Each of these dogs in turn sired many progeny and became pillars in the development of the German Shepherd. Von Stephanitz was a cavalry captain and was ideally suited to impose his strong will over the SV of which he was president. In this capacity and with uncompromising dedication he directed the breeding programs. The dogs of Thuringia, Frankonia, and Wurttemburg were all used, each area providing dogs which had special merits of tail and ear carriage, size, color, and temperament.
The degree of inbreeding was necessarily high at this time, for although if any breed of dog is most deserving of the title Noble with Natural Beauty then that dog is the German Shepherd.
He is a dog with elegant yet flowing lines, glamorous to behold, with a shining coat, erect ears, and an intelligent expression that will command attention wherever he is seen. His eyes indicate the love and affection he has for those who care for him and his sweeping tail will show his mood whether it be gay or sad.
By nature a German Shepherd is wary of strangers, though once one is accepted by him he is a friend for life. He is an efficient obedience worker, quick to learn and what is learned will never be forgotten. It is an active breed and thrives on work. Little is beyond its capabilities. Fleet of foot, powerful yet graceful and nimble, he is the epitome of those qualities considered to be ideal within a dog.
He loves human companionship and will respond to his owner’s mood whether this be lying quietly by his side or romping across the fields; indeed, at all times, his one desire is to be with you and to please you.
He has a keen sense of humor and enjoys playful games yet, in defense of those he loves, can become a frightening adversary that one would be well advised to keep clear of. He can fit into a flat or a mansion as the need may be, for he is happy wherever you are happy.
In bringing a German Shepherd into your home, you are making an addition to your family and he will quickly feel a part of it. Your house, your garden, your possessions and in fact all that you own will from then on be in his special care. He needs your love, but he needs also correct attention to his grooming, exercise, food, and general welfare. Given these, your German Shepherd will devote his very life to you and you will be the richer for this and for the companionship and love you both will share.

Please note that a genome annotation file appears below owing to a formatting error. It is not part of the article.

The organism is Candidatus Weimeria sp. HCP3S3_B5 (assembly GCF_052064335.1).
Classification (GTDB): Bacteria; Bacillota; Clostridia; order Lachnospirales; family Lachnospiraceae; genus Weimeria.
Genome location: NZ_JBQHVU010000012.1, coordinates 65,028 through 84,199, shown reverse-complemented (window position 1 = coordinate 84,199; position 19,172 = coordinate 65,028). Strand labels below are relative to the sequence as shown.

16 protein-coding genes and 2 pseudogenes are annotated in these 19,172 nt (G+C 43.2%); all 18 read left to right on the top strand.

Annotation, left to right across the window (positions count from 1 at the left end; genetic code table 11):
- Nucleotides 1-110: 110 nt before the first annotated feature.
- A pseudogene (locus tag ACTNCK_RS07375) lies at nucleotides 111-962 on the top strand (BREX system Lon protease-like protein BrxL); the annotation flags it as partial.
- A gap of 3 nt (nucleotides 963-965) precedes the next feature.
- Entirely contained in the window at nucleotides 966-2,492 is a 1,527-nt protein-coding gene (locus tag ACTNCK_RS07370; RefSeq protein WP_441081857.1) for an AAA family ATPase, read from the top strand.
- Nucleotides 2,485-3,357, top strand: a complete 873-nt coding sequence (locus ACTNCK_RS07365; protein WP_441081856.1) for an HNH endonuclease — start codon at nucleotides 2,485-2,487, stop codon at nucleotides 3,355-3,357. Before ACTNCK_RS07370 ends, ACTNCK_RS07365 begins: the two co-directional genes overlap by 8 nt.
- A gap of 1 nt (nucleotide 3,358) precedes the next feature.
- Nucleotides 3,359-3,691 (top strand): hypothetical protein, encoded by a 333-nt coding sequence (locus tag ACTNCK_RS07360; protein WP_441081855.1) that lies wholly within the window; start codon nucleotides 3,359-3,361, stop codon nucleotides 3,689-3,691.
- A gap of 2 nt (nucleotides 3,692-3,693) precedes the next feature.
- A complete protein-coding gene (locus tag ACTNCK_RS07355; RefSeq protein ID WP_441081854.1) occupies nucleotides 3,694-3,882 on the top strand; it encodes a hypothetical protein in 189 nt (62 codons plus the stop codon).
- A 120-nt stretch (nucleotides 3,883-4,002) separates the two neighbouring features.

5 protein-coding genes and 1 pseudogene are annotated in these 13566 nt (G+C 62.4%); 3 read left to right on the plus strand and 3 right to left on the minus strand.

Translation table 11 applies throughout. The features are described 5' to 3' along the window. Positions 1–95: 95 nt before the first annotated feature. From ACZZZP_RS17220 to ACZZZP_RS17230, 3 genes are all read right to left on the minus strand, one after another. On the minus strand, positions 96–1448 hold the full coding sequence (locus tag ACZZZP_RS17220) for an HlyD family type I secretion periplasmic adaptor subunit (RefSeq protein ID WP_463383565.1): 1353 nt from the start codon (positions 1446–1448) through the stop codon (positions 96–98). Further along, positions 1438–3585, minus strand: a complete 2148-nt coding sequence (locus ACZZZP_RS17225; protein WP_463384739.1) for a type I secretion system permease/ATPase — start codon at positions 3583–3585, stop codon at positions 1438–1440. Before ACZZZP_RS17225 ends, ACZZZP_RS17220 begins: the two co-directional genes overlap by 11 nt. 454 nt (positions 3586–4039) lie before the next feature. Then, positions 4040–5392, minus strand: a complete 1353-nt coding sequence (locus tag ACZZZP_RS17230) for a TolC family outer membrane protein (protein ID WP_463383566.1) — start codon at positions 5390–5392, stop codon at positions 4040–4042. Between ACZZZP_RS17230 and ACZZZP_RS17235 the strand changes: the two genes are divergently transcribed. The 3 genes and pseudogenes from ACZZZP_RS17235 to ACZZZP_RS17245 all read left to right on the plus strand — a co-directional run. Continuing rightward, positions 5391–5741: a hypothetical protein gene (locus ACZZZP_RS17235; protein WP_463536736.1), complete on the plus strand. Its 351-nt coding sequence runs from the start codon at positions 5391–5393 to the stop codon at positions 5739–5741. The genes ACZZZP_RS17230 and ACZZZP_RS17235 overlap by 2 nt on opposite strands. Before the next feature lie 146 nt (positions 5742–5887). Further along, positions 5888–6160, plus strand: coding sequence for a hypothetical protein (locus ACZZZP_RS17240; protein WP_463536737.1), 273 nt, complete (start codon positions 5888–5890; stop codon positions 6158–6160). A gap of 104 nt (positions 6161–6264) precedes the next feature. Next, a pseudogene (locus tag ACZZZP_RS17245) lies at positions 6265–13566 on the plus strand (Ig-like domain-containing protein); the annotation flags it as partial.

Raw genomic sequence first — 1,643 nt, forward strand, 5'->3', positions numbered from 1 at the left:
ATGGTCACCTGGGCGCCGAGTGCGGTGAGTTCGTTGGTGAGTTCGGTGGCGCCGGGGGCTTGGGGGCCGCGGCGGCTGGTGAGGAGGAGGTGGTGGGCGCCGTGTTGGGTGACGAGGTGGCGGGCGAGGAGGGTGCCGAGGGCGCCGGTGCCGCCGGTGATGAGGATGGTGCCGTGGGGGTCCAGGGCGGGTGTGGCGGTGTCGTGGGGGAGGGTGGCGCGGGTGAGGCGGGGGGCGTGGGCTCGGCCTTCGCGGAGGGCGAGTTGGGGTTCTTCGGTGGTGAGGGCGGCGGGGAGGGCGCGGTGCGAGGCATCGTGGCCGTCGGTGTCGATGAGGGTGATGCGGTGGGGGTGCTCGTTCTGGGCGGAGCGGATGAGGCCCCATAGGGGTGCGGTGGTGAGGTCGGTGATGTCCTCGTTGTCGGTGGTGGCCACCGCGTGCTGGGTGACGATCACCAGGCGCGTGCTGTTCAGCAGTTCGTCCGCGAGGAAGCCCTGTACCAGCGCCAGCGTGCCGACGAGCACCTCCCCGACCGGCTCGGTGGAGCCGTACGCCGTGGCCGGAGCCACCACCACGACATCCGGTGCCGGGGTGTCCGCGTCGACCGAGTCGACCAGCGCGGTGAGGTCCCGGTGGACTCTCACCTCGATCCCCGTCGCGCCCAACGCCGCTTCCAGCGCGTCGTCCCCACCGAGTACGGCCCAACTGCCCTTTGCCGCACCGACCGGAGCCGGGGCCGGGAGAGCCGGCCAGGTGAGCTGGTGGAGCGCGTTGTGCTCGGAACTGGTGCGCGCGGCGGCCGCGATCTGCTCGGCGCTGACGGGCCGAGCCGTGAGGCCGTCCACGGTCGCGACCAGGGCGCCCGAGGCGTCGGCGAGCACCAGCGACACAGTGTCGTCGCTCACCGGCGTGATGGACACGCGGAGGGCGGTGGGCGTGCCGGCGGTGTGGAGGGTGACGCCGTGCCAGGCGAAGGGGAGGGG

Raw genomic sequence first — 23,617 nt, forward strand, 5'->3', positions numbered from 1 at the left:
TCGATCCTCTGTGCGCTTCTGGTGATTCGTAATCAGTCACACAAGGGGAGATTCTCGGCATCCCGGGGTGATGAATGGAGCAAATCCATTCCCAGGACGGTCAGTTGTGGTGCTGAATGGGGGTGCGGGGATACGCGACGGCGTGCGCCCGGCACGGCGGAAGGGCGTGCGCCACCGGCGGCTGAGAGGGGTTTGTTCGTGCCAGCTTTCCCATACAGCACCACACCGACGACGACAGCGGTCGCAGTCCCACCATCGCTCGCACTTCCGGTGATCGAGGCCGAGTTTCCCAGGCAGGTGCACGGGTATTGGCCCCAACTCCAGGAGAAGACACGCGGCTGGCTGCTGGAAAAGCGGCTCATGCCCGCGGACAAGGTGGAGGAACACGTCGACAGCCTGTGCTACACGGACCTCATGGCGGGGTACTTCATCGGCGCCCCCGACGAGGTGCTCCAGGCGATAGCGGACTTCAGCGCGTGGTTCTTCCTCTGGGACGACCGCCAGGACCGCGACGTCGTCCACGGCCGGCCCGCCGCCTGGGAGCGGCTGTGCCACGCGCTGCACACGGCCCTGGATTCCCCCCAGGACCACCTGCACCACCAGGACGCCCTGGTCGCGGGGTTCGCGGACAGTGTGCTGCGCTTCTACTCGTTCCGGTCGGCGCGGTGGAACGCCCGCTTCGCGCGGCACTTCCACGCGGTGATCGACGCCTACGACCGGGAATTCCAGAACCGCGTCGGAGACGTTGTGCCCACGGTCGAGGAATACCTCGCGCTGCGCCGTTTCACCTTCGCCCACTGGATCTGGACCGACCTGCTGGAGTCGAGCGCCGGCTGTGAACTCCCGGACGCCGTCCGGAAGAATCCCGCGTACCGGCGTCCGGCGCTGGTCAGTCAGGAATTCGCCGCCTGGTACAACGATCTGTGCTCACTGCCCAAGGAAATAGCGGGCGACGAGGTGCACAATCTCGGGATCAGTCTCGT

In a short work such as this, one cannot look too deeply into the history of the breed for this would take up a volume in itself. However, it is important that all Shepherd owners have an insight, brief though it may be, into the development of the breed for it is this development that has given us the German Shepherd we see today. Only a few early dogs and only one person is named in this history, though it will readily be appreciated that there were many dogs and many people whose efforts and sacrifices have furthered the growth of the German Shepherd.
Almost from the very dawn of mankind the dog has figured prominently. Early man quickly recognized the dog’s ability to complement those faculties in which he was weak. The dog could run better, see better, hear better and had a far more acute sense of smell than man.